It would be a really, really, really, really bad idea for Metro to post Muhammad cartoon ads.

No one has the right to gun another person down due to speech. Obvious, right?

At the same time, mocking someone’s religion is impolite. It’s not punishable by violence, but you could understand the discomfort someone would fee when the key figures of their religious tradition are mocked. That should be obvious, but people still seem to like draw cartoons of the Muslim prophet Muhammad.

The Washington Metropolitan Area Transit Authority will not accept an ad featuring the winning cartoon from the Texas “Draw Muhammad” contest which ended in gunfire earlier this month. Good for them. It’s one of the few good decisions Metro has made. (Though they, did go overboard by banning all issue-related ads through the end of the year. Perhaps Metro can’t help but be a little wrong.)

What does the American Freedom Defense Initiative think would happen if such ads went up on Metro? Anyone with $1.70 and patience for delays can jump on the Metro without so much as a pat-down or a peek inside a suspiciously bulky book bag. It is, like many places, a “soft” target for terrorists now. Muhammad cartoons would make it a desirable target as well. “Soft” and “desirable” and “not chocolate chip cookies” is not a good spot on the homeland security Venn diagram.

Sure, a violent response from radical Islamic terrorists would be evil and wrong, just as it was in Texas. But it is not unpredictable, and because of that there are many people – train passengers, Metro staff, and the like – unintentionally in the crosshairs.

They would not engage in any speech at all, yet would bear the brunt of the repercussions. In fact, they may not want to engage in such speech at all – since Muhammad cartoons are offensive not only to the radicals who will respond with violence, but for the civilized who won’t respond at all. There’s no need to needle the latter to poke the former.

By rejecting the Muhammad cartoons, Metro is not limiting free speech. In the first place, that’s because Metro owns the ad space, and should be able to rent it to whomever they choose. But beyond that, there will be plenty of people who don’t want to bear the predictable consequences of that speech. Why should anyone be allowed to put words in their mouth?

Stewart/Colbert rally demonstrates government competence levels

As Jon Stewart and Stephen Colbert were wrapping up their apolitical comedy and music show last, their crowd unwittingly demonstrated the reason many people are suspect of government running things like health care.  Just after Stewart’s closing keynote, an errant DC Metro escalator at L’Enfant Plaza sped up and start spitting folks off, injuring four to six freshly-sane rally goers.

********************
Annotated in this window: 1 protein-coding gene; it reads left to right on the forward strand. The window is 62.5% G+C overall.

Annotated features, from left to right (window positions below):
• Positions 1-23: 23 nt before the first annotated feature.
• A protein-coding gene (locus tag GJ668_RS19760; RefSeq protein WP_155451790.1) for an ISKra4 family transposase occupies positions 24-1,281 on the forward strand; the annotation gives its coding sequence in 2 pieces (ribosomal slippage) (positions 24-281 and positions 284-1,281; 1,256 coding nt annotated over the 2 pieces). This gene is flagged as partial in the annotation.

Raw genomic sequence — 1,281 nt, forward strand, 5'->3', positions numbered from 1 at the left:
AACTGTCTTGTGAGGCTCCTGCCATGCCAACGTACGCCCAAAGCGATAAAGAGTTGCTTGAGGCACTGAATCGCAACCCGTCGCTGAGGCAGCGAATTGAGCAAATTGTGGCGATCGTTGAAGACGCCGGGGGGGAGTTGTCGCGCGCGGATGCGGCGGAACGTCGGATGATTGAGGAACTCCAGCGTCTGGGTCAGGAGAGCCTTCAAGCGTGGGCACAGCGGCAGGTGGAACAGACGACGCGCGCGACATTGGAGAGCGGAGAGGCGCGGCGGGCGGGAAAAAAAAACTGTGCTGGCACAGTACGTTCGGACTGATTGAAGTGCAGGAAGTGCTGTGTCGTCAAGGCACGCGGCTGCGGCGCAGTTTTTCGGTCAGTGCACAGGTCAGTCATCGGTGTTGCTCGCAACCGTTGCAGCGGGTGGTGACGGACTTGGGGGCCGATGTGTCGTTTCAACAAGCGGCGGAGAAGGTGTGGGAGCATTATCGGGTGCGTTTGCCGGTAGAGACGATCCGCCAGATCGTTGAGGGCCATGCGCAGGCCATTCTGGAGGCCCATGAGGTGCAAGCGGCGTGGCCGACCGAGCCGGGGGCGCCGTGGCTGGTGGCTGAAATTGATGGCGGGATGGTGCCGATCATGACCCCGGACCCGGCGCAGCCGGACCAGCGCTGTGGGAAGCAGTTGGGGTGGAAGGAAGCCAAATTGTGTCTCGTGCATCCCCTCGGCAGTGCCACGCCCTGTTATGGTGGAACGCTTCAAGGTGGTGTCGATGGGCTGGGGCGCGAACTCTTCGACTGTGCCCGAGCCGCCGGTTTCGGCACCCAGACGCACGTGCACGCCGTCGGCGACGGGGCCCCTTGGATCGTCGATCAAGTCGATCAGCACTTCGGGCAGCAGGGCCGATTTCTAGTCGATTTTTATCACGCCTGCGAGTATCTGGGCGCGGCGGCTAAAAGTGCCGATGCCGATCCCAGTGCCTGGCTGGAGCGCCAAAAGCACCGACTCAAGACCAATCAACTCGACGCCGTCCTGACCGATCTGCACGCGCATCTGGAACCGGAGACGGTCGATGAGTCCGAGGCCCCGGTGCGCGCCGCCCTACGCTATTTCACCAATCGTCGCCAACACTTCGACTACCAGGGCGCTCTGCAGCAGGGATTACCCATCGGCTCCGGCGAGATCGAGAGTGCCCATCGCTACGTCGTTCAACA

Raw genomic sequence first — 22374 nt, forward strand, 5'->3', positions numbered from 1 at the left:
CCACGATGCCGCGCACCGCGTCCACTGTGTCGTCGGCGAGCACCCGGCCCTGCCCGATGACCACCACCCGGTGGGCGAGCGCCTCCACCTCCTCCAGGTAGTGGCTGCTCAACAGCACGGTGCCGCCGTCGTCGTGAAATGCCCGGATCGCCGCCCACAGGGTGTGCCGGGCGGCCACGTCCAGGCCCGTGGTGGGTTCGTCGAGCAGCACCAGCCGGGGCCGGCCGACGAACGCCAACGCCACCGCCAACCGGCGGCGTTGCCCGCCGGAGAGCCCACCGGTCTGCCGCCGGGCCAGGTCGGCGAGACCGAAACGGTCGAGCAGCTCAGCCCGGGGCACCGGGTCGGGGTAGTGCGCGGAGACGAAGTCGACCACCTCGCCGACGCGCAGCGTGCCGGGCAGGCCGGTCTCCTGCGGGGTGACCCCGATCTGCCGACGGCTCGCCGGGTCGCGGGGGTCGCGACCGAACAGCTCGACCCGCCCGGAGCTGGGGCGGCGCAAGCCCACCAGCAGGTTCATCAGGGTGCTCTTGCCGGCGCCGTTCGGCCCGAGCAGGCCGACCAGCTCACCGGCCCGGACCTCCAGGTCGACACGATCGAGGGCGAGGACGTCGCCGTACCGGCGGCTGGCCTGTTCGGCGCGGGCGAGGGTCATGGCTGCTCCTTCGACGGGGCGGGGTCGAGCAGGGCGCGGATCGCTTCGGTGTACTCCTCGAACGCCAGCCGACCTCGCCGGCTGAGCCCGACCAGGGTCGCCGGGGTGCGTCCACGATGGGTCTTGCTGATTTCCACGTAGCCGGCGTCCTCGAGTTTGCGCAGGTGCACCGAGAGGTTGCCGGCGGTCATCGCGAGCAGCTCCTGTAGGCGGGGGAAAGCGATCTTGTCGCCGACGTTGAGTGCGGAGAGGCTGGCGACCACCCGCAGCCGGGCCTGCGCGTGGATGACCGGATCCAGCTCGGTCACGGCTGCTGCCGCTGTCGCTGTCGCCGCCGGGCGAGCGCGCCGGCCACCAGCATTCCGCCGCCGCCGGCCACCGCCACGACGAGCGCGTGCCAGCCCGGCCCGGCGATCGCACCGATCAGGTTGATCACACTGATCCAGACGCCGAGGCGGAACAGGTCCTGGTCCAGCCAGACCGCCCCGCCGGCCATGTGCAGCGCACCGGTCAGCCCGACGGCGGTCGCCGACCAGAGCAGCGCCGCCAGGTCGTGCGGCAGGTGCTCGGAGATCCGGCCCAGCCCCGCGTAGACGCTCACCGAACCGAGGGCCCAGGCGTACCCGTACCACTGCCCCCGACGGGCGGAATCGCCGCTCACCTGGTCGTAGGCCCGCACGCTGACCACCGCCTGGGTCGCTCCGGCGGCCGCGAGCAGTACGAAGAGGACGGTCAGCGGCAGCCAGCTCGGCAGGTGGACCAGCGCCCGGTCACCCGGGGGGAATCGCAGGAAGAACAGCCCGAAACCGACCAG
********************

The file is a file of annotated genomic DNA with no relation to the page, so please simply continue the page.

Luckily, Metro’s crack administrative staff was prepared since, according to Unsuck DC Metro (the best-titled blog in the history of the internet), a report issued a month before the rally detailed the issues with escalator brakes throughout the system.

Is DC ready?

Your Nation’s Capital has been scrambling to prepare for Tuesday’s inauguration day. Restaurants are getting ready for crowds, the homeless have been swept under the rug, and Metro is issuing more expensive fare cards and telling people to walk.

Nope. This is what the Farragut West Metro platform looked like on Thursday night, without the crush of people who will be in town today through Tuesday. And those are just people waiting to get on a westbound train heading out of the district at 6:00 p.m.

Earlier that day, I picked up Metro’s guide to getting around during the inauguration. Tips included looking for alternate means of transportation – including walking.

In a December WTOP interview, Metro’s head conductor, General Manager John Catoe, said the system can move up to 1 million people but that “a million and a half is not a number we can physically move.” Metrorail handles about 750,000 commuters daily, and the disctrict is expecting an influx in the millions. So do the math: Metro cannot handle the crowds they know are coming.

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Is DC ready?

Your Nation’s Capital has been scrambling to prepare for Tuesday’s inauguration day. Restaurants are getting ready for crowds, the homeless have been swept under the rug, and Metro is issuing more expensive fare cards and telling people to walk.

Nope. This is what the Farragut West Metro platform looked like on Thursday night, without the crush of people who will be in town today through Tuesday. And those are just people waiting to get on a westbound train heading out of the district at 6:00 p.m.

Earlier that day, I picked up Metro’s guide to getting around during the inauguration. Tips included looking for alternate means of transportation – including walking.

In a December WTOP interview, Metro’s head conductor, General Manager John Catoe, said the system can move up to 1 million people but that “a million and a half is not a number we can physically move.” Metrorail handles about 750,000 commuters daily, and the disctrict is expecting an influx in the millions. So do the math: Metro cannot handle the crowds they know are coming.

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